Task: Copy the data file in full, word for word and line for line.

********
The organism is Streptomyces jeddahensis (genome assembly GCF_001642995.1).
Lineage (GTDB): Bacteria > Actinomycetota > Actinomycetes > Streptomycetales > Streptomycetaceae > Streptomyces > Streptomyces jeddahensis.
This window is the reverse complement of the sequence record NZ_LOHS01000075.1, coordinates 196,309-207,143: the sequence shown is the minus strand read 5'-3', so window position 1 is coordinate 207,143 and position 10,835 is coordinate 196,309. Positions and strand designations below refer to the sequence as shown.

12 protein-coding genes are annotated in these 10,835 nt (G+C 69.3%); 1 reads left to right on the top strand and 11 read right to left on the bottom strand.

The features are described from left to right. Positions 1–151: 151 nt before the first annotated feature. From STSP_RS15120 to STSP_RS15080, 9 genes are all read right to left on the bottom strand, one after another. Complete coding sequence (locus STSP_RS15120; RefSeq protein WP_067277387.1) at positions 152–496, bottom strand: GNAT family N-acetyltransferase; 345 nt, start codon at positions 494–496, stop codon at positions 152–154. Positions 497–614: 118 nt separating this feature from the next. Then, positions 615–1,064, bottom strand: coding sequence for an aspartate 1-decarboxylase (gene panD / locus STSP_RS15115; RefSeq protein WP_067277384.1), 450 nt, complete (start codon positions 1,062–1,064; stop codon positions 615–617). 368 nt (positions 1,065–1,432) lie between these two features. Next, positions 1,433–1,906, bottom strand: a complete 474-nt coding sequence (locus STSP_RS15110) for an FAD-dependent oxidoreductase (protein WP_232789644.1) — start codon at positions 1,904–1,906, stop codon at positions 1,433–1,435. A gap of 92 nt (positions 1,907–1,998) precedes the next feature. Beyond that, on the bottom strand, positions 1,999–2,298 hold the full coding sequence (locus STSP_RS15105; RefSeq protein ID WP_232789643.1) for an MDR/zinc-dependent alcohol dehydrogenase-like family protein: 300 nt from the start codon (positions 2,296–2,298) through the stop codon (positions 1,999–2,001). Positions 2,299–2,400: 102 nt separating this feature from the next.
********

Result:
The organism is Streptomyces jeddahensis (genome assembly GCF_001642995.1).
Lineage (GTDB): Bacteria > Actinomycetota > Actinomycetes > Streptomycetales > Streptomycetaceae > Streptomyces > Streptomyces jeddahensis.
This window is the reverse complement of the sequence record NZ_LOHS01000075.1, coordinates 196,309-207,143: the sequence shown is the minus strand read 5'-3', so window position 1 is coordinate 207,143 and position 10,835 is coordinate 196,309. Positions and strand designations below refer to the sequence as shown.

12 protein-coding genes are annotated in these 10,835 nt (G+C 69.3%); 1 reads left to right on the top strand and 11 read right to left on the bottom strand.

The features are described from left to right. Positions 1–151: 151 nt before the first annotated feature. From STSP_RS15120 to STSP_RS15080, 9 genes are all read right to left on the bottom strand, one after another. Complete coding sequence (locus STSP_RS15120; RefSeq protein WP_067277387.1) at positions 152–496, bottom strand: GNAT family N-acetyltransferase; 345 nt, start codon at positions 494–496, stop codon at positions 152–154. Positions 497–614: 118 nt separating this feature from the next. Then, positions 615–1,064, bottom strand: coding sequence for an aspartate 1-decarboxylase (gene panD / locus STSP_RS15115; RefSeq protein WP_067277384.1), 450 nt, complete (start codon positions 1,062–1,064; stop codon positions 615–617). 368 nt (positions 1,065–1,432) lie between these two features. Next, positions 1,433–1,906, bottom strand: a complete 474-nt coding sequence (locus STSP_RS15110) for an FAD-dependent oxidoreductase (protein WP_232789644.1) — start codon at positions 1,904–1,906, stop codon at positions 1,433–1,435. A gap of 92 nt (positions 1,907–1,998) precedes the next feature. Beyond that, on the bottom strand, positions 1,999–2,298 hold the full coding sequence (locus STSP_RS15105; RefSeq protein ID WP_232789643.1) for an MDR/zinc-dependent alcohol dehydrogenase-like family protein: 300 nt from the start codon (positions 2,296–2,298) through the stop codon (positions 1,999–2,001). Positions 2,299–2,400: 102 nt separating this feature from the next.